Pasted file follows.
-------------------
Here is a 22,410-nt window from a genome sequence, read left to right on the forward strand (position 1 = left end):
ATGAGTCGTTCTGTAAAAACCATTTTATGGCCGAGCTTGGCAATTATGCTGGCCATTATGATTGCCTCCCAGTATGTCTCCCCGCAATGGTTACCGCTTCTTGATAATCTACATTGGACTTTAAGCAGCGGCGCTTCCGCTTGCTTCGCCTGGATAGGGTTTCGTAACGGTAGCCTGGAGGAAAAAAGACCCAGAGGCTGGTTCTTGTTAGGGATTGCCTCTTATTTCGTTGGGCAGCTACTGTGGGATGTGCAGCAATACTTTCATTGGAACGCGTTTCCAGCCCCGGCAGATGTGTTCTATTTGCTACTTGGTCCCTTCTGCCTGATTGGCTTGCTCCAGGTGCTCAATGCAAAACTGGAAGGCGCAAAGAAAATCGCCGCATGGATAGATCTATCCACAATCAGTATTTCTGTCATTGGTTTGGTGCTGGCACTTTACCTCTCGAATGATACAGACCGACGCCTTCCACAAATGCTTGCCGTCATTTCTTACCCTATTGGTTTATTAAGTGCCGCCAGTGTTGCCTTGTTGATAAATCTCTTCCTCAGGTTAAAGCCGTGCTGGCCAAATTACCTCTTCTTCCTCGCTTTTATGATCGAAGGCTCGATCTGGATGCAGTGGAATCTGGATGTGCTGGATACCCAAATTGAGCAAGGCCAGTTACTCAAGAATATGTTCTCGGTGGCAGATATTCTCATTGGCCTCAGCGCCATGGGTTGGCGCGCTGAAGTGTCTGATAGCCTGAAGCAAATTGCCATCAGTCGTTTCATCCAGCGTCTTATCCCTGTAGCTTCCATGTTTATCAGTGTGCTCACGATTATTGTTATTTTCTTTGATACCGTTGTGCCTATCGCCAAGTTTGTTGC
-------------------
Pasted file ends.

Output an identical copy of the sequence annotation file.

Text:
Here is a 22,410-nt window from a genome sequence, read left to right on the forward strand (position 1 = left end):
ATGAGTCGTTCTGTAAAAACCATTTTATGGCCGAGCTTGGCAATTATGCTGGCCATTATGATTGCCTCCCAGTATGTCTCCCCGCAATGGTTACCGCTTCTTGATAATCTACATTGGACTTTAAGCAGCGGCGCTTCCGCTTGCTTCGCCTGGATAGGGTTTCGTAACGGTAGCCTGGAGGAAAAAAGACCCAGAGGCTGGTTCTTGTTAGGGATTGCCTCTTATTTCGTTGGGCAGCTACTGTGGGATGTGCAGCAATACTTTCATTGGAACGCGTTTCCAGCCCCGGCAGATGTGTTCTATTTGCTACTTGGTCCCTTCTGCCTGATTGGCTTGCTCCAGGTGCTCAATGCAAAACTGGAAGGCGCAAAGAAAATCGCCGCATGGATAGATCTATCCACAATCAGTATTTCTGTCATTGGTTTGGTGCTGGCACTTTACCTCTCGAATGATACAGACCGACGCCTTCCACAAATGCTTGCCGTCATTTCTTACCCTATTGGTTTATTAAGTGCCGCCAGTGTTGCCTTGTTGATAAATCTCTTCCTCAGGTTAAAGCCGTGCTGGCCAAATTACCTCTTCTTCCTCGCTTTTATGATCGAAGGCTCGATCTGGATGCAGTGGAATCTGGATGTGCTGGATACCCAAATTGAGCAAGGCCAGTTACTCAAGAATATGTTCTCGGTGGCAGATATTCTCATTGGCCTCAGCGCCATGGGTTGGCGCGCTGAAGTGTCTGATAGCCTGAAGCAAATTGCCATCAGTCGTTTCATCCAGCGTCTTATCCCTGTAGCTTCCATGTTTATCAGTGTGCTCACGATTATTGTTATTTTCTTTGATACCGTTGTGCCTATCGCCAAGTTTGTTGC